Statistical Evaluation of the Heavy Metals

Results from the statistical analysis conducted to identify possible loading on components are shown in Table 5. The results suggest that only the first two components have eigen-values greater than one (> 1.00), and together these explain over 79% of the total variability in the data. Also, Bartlett's test of sphericity gave a p-value of 0.000, which is below the recommended value of < 0.001, and therefore a good indication for a valid FA/PCA to be performed on the data. Looking at results from the pristine sites, the factor analysis resulted in 4 components with total %variance of 87.75% and eigenvalues of 2.49, 1.92, 1.56 and 1.07 for components 1 to 4, respectively. The FA/PCA on components 1 to 4 accounted for 31.06%, 23.93%, 19.44% and 13.33% of the total variance. The results indicated that all four components have eigen-values greater than one (> 1.00), and together these explain over 87.75% of the total variability in the data. The Kaiser-Meyer-Olkin (KMO) measure of sampling adequacy gave a p-value at 0.35 and Bartlett's test of sphericity gave a p-value less than the recommended value of 0.001. The KMO value (0.35) indicates that the results are poor and are not fit for principal component analysis. However, Bartlett's test of sphericity with an associated p-value of <0.001 gave a good indication that factor analysis can be performed on the results.35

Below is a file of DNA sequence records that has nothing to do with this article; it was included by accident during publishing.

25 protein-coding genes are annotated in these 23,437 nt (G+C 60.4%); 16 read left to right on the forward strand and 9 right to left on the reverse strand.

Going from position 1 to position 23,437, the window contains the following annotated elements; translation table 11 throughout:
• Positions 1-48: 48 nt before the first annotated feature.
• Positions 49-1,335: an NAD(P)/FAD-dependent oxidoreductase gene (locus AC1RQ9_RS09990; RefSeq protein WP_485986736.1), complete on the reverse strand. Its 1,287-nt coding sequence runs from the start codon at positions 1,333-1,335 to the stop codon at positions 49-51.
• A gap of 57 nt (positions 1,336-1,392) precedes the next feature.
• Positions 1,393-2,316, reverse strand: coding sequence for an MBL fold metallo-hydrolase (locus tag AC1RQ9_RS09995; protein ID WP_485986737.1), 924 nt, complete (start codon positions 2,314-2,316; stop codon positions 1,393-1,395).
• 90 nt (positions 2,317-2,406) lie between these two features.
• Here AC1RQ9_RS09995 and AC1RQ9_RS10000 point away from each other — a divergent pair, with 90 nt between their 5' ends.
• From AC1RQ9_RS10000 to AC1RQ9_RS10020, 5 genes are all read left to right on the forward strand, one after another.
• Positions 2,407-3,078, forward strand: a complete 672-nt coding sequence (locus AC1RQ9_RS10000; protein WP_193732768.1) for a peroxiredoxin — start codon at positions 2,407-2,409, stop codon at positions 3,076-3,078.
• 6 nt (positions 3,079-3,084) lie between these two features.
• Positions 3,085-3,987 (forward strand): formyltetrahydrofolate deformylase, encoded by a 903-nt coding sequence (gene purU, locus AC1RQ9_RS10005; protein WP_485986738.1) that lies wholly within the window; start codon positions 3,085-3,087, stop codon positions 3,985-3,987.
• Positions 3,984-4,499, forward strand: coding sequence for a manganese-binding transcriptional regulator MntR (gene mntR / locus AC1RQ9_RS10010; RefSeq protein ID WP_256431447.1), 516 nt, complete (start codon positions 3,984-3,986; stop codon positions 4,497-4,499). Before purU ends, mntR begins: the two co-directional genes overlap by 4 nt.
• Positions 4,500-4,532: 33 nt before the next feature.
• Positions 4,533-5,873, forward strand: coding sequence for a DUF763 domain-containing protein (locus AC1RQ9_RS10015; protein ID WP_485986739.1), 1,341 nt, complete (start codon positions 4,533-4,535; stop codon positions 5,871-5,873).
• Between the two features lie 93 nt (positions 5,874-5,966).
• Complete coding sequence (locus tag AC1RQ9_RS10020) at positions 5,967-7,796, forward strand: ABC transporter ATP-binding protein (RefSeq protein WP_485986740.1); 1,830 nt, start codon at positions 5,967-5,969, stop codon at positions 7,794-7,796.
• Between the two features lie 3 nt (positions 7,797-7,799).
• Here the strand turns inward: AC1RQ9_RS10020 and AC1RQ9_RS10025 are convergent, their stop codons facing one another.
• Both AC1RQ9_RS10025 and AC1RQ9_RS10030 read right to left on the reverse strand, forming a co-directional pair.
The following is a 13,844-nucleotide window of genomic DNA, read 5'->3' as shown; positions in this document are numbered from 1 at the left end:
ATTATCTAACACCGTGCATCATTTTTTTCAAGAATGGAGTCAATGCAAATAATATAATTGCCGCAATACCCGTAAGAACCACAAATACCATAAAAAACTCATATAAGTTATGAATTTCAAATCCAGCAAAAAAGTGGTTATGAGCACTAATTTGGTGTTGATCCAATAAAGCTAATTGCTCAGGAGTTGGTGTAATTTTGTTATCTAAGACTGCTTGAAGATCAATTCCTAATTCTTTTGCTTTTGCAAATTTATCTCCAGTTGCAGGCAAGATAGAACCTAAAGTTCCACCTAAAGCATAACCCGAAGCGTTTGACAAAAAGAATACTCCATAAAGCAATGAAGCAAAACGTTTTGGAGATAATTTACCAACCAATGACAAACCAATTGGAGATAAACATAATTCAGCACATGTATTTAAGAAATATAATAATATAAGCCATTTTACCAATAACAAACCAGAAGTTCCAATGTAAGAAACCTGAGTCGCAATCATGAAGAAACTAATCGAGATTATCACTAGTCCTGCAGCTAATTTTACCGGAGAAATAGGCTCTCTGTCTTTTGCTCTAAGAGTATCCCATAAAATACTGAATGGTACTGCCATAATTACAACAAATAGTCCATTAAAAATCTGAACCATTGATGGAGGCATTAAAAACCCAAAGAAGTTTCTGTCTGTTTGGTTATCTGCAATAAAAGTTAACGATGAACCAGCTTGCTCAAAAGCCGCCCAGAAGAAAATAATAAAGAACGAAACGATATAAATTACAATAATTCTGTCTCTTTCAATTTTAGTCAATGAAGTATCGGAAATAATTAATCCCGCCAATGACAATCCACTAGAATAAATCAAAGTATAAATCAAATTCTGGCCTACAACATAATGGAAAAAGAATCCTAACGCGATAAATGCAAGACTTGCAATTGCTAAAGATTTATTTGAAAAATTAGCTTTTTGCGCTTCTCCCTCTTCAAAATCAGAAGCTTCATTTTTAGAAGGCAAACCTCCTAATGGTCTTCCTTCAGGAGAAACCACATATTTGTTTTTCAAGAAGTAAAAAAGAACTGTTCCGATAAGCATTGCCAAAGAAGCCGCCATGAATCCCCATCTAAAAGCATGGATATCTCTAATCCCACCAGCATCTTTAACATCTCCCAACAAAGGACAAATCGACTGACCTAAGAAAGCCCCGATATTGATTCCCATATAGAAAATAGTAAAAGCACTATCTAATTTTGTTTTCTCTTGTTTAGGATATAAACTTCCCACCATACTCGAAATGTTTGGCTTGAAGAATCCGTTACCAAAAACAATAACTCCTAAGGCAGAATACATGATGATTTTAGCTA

Table 5

Factor and Principal Component Analysis (PCA) Results Showing Loading of Metals on Components in Water Samples from Pristine and Mining Sites

Factor and Principal Component Analysis (PCA) Results Showing Loading of Metals on Components in Water Samples from Pristine and Mining Sites
Factor and Principal Component Analysis (PCA) Results Showing Loading of Metals on Components in Water Samples from Pristine and Mining Sites